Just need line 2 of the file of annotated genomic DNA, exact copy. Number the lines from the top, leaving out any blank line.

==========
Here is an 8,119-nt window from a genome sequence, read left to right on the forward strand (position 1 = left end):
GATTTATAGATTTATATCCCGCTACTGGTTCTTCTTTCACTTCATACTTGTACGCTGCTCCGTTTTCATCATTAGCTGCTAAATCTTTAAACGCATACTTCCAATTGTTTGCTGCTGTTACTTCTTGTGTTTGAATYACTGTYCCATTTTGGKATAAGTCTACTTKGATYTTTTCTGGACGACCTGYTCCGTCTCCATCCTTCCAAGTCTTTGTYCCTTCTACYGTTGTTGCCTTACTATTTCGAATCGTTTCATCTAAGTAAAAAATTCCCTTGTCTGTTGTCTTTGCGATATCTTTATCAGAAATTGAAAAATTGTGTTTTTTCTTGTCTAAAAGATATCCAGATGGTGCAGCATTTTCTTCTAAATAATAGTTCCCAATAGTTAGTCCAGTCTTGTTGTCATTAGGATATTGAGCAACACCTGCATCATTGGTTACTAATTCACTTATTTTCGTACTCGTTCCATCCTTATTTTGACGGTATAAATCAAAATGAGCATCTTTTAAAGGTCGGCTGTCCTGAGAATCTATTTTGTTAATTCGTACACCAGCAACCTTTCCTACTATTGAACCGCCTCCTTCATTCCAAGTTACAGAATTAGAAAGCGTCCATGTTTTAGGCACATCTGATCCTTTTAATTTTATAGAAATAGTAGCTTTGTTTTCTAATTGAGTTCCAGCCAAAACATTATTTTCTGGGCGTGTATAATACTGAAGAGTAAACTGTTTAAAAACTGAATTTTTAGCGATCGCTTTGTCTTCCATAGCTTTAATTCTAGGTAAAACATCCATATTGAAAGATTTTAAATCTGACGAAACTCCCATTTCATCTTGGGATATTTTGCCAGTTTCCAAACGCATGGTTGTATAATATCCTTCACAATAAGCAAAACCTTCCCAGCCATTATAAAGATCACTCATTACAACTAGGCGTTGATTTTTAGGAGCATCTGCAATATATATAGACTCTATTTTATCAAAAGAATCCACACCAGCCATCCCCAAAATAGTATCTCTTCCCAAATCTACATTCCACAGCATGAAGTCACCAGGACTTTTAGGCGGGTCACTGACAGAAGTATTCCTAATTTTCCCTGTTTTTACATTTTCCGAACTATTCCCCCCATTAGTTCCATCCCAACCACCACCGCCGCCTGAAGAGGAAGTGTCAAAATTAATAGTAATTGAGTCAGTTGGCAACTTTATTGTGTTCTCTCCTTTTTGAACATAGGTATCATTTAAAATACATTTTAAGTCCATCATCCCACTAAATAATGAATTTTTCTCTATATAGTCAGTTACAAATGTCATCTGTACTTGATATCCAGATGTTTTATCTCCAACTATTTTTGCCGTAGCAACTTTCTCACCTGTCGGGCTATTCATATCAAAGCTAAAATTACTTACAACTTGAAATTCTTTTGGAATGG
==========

GATTTATAGATTTATATCCCGCTACTGGTTCTTCTTTCACTTCATACTTGTACGCTGCTCCGTTTTCATCATTAGCTGCTAAATCTTTAAACGCATACTTCCAATTGTTTGCTGCTGTTACTTCTTGTGTTTGAATYACTGTYCCATTTTGGKATAAGTCTACTTKGATYTTTTCTGGACGACCTGYTCCGTCTCCATCCTTCCAAGTCTTTGTYCCTTCTACYGTTGTTGCCTTACTATTTCGAATCGTTTCATCTAAGTAAAAAATTCCCTTGTCTGTTGTCTTTGCGATATCTTTATCAGAAATTGAAAAATTGTGTTTTTTCTTGTCTAAAAGATATCCAGATGGTGCAGCATTTTCTTCTAAATAATAGTTCCCAATAGTTAGTCCAGTCTTGTTGTCATTAGGATATTGAGCAACACCTGCATCATTGGTTACTAATTCACTTATTTTCGTACTCGTTCCATCCTTATTTTGACGGTATAAATCAAAATGAGCATCTTTTAAAGGTCGGCTGTCCTGAGAATCTATTTTGTTAATTCGTACACCAGCAACCTTTCCTACTATTGAACCGCCTCCTTCATTCCAAGTTACAGAATTAGAAAGCGTCCATGTTTTAGGCACATCTGATCCTTTTAATTTTATAGAAATAGTAGCTTTGTTTTCTAATTGAGTTCCAGCCAAAACATTATTTTCTGGGCGTGTATAATACTGAAGAGTAAACTGTTTAAAAACTGAATTTTTAGCGATCGCTTTGTCTTCCATAGCTTTAATTCTAGGTAAAACATCCATATTGAAAGATTTTAAATCTGACGAAACTCCCATTTCATCTTGGGATATTTTGCCAGTTTCCAAACGCATGGTTGTATAATATCCTTCACAATAAGCAAAACCTTCCCAGCCATTATAAAGATCACTCATTACAACTAGGCGTTGATTTTTAGGAGCATCTGCAATATATATAGACTCTATTTTATCAAAAGAATCCACACCAGCCATCCCCAAAATAGTATCTCTTCCCAAATCTACATTCCACAGCATGAAGTCACCAGGACTTTTAGGCGGGTCACTGACAGAAGTATTCCTAATTTTCCCTGTTTTTACATTTTCCGAACTATTCCCCCCATTAGTTCCATCCCAACCACCACCGCCGCCTGAAGAGGAAGTGTCAAAATTAATAGTAATTGAGTCAGTTGGCAACTTTATTGTGTTCTCTCCTTTTTGAACATAGGTATCATTTAAAATACATTTTAAGTCCATCATCCCACTAAATAATGAATTTTTCTCTATATAGTCAGTTACAAATGTCATCTGTACTTGATATCCAGATGTTTTATCTCCAACTATTTTTGCCGTAGCAACTTTCTCACCTGTCGGGCTATTCATATCAAAGCTAAAATTACTTACAACTTGAAATTCTTTTGGAATGG